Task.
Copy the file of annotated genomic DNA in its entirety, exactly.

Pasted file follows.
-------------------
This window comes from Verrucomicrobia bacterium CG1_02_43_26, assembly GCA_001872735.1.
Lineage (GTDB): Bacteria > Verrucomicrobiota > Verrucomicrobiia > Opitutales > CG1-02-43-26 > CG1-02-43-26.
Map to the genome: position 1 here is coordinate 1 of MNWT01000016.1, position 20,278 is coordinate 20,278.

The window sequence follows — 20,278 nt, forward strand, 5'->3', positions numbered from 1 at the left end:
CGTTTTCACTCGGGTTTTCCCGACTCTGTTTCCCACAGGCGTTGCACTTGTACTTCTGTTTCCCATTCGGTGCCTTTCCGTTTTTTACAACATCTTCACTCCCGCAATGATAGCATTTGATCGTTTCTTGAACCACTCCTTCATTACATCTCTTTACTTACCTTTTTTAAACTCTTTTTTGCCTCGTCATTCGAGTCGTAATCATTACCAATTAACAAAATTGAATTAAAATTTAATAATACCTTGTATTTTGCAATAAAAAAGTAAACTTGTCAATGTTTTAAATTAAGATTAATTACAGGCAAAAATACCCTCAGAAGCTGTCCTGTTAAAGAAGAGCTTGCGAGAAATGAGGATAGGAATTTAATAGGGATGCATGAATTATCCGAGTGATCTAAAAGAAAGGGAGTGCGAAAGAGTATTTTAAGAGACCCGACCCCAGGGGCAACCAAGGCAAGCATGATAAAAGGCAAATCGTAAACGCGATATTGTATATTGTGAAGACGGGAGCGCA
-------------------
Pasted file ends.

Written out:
This window comes from Verrucomicrobia bacterium CG1_02_43_26, assembly GCA_001872735.1.
Lineage (GTDB): Bacteria > Verrucomicrobiota > Verrucomicrobiia > Opitutales > CG1-02-43-26 > CG1-02-43-26.
Map to the genome: position 1 here is coordinate 1 of MNWT01000016.1, position 20,278 is coordinate 20,278.

The window sequence follows — 20,278 nt, forward strand, 5'->3', positions numbered from 1 at the left end:
CGTTTTCACTCGGGTTTTCCCGACTCTGTTTCCCACAGGCGTTGCACTTGTACTTCTGTTTCCCATTCGGTGCCTTTCCGTTTTTTACAACATCTTCACTCCCGCAATGATAGCATTTGATCGTTTCTTGAACCACTCCTTCATTACATCTCTTTACTTACCTTTTTTAAACTCTTTTTTGCCTCGTCATTCGAGTCGTAATCATTACCAATTAACAAAATTGAATTAAAATTTAATAATACCTTGTATTTTGCAATAAAAAAGTAAACTTGTCAATGTTTTAAATTAAGATTAATTACAGGCAAAAATACCCTCAGAAGCTGTCCTGTTAAAGAAGAGCTTGCGAGAAATGAGGATAGGAATTTAATAGGGATGCATGAATTATCCGAGTGATCTAAAAGAAAGGGAGTGCGAAAGAGTATTTTAAGAGACCCGACCCCAGGGGCAACCAAGGCAAGCATGATAAAAGGCAAATCGTAAACGCGATATTGTATATTGTGAAGACGGGAGCGCA